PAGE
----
The Loch Ness Monster: just about everyone has heard of it. A large number of people claim to have seen the long-necked, humped leviathan of the deep. Some have even photographed and filmed it. Nessie, as the beast is affectionately known, has been a staple part of the world of the unexplained since 1933, when the phenomenon of the monster exploded in spectacular, planet-wide fashion. Since then, millions of people have flocked to the shores of the 22.5 miles long and 744 feet deep loch, all in the hopes of seeing the elusive creature. Attempts have been made to seek out Nessie with sonar-equipment, aircraft, balloons, and even submarines. Theories abound as to what Nessie is – or, far more likely and correctly, what the Nessies are. Certainly, the most captivating theory, and the one that the Scottish Tourist Board, moviemakers, and the general public find most appealing, is that which suggests the monsters are surviving pockets of plesiosaurs. They were marine reptiles that the domain of zoology assures us became extinct tens of millions of years ago. The possibility that the monsters are actually giant-sized salamanders holds sway in more than a few quarters. As does the idea that perhaps massive eels are the culprits. Then there are scenarios involving sturgeon, oversized turtles, catfish, and even crocodiles, giant frogs, and hippopotami!
Numerous Nessie enthusiasts, investigators, and authors have spent years – decades, in some cases – pursuing their quarry. They have done so in a fashion that uncannily mirrors the obsessive actions of the fictional Captain Ahab, in Herman Melville’s acclaimed 1851 novel, Moby Dick; or the Whale. But what about the monster of the River Ness? Most people, when faced with such a question, would likely say “Huh?” But, read on and all will become clear. As incredible as it may sound, there’s a distinct possibility that no less than two breeds of unknown animals call this particularly notable area their home. It was way back in the 6th century when a certain St. Columba spent time in the vicinity of both Loch Ness and the River Ness. And for those who may not know, the latter is an approximately twelve-mile-long stretch of water located at the northern end of loch Ness. The life of St. Columba was chronicled by yet another saint: St. Adomnán. In the words of Adomnán himself we have the following, amazing account:
“…when the blessed man was staying for some days in the province of the Picts, he found it necessary to cross the river Ness; and, when he came to the bank thereof, he sees some of the inhabitants burying a poor unfortunate little fellow, whom, as those who were burying him themselves reported, some water monster had a little before snatched at as he was swimming, and bitten with a most savage bite, and whose hapless corpse some men who came in a boat to give assistance, though too late, caught hold of by putting out hooks.” Adomnán continued: “The blessed man however, on hearing this, directs that some one of his companions shall swim out and bring to him the cable that is on the other bank, sailing it across. On hearing this direction of the holy and famous man, Lugne Mocumin, obeying without delay, throws off all his clothes except his under-garment, and casts himself into the water. “Now the monster, which before was not so much satiated as made eager for prey, was lying hid in the bottom of the river; but perceiving that the water above was disturbed by him who was crossing, suddenly emerged, and, swimming to the man as he was crossing in the middle of the stream, rushed up with a great roar and open mouth. Then the blessed man looked on, while all who were there, as well the heathen as even the brethren, were stricken with very great terror; and, with his holy hand raised on high, he formed the saving sign of the cross in the empty air, invoked the Name of God, and commanded the fierce monster, saying, ‘Think not to go further, nor touch thou the man. Quick! Go back!’”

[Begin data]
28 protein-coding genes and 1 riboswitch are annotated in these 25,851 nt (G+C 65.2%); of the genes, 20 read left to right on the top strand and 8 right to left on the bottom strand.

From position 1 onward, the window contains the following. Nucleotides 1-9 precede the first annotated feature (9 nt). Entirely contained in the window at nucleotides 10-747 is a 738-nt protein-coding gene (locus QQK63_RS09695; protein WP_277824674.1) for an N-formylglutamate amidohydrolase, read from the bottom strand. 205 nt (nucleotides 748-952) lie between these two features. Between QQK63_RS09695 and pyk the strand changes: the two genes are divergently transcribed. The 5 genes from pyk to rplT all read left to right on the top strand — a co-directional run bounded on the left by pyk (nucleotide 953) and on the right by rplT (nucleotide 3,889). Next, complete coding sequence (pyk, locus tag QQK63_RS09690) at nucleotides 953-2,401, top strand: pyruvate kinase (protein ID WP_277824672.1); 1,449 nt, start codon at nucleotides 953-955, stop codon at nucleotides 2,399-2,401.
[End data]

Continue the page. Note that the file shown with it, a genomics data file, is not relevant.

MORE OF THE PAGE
And, finally, we have this from Adomnán: “Then the beast, on hearing this voice of the Saint, was terrified and fled backward more rapidly than he came, as if dragged by cords, although before it had come so near to Lugne as he swam, that there was not more than the length of one punt-pole between the man and the beast. Then the brethren, seeing that the beast had gone away, and that their comrade Lugne was returned to them safe and sound in the boat, glorified God in the blessed man, greatly marveling. Moreover also the barbarous heathens who were there present, constrained by the greatness of that miracle, which they themselves had seen, magnified the God of the Christians.” The skeptic might say that this story – and the accompanying death by a river monster – is nothing but a piece of folklore. However, it’s very intriguing that if the whole thing was merely someone’s idea of a hoax – or a means to promote the power of the Christian God – they should have chosen, of all possible places in Scotland, the River Ness as the site of the action and death.
It may well be the case that the creatures of the River Ness and those of Loch Ness are one and the same – or, at the very least, closely related. There is, however, the matter of that violent death recorded by Adomnán. The beast of the river seems to have a particular dislike of people. On the other hand, there is not a single case on record of people losing their lives to the monsters of the loch. In view of that, if, one day, you wish to take a paddle or a swim in those mysterious waters, it’s probably very wise to avoid the River Ness and head to Loch Ness. You know: just in case it’s feeding time for the monsters.